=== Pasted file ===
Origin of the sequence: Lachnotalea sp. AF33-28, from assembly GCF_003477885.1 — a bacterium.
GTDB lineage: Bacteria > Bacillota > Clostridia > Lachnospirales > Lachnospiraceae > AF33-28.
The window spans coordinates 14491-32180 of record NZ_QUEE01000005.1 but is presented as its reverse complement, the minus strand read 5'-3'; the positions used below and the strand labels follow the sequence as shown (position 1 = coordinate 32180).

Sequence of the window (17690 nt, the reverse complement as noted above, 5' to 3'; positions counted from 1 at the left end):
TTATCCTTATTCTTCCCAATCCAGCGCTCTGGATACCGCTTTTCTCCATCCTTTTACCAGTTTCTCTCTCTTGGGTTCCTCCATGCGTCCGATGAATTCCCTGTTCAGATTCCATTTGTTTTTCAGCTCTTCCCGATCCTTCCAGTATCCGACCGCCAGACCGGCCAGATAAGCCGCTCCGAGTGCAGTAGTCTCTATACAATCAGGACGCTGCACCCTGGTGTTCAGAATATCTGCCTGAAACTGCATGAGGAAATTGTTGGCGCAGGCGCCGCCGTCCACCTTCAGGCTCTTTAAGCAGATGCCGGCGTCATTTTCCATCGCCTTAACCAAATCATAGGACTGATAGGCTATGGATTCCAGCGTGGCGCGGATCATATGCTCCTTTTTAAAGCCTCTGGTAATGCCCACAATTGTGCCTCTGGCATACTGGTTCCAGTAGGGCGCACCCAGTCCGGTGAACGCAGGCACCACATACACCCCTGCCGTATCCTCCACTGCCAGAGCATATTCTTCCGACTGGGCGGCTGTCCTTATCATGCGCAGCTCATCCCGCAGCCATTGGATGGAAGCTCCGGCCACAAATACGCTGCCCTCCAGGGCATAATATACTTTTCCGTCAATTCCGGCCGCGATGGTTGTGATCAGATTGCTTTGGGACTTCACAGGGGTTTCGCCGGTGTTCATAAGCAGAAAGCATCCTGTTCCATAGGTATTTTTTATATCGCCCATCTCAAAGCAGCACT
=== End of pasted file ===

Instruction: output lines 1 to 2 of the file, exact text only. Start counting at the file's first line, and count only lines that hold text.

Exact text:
Origin of the sequence: Lachnotalea sp. AF33-28, from assembly GCF_003477885.1 — a bacterium.
GTDB lineage: Bacteria > Bacillota > Clostridia > Lachnospirales > Lachnospiraceae > AF33-28.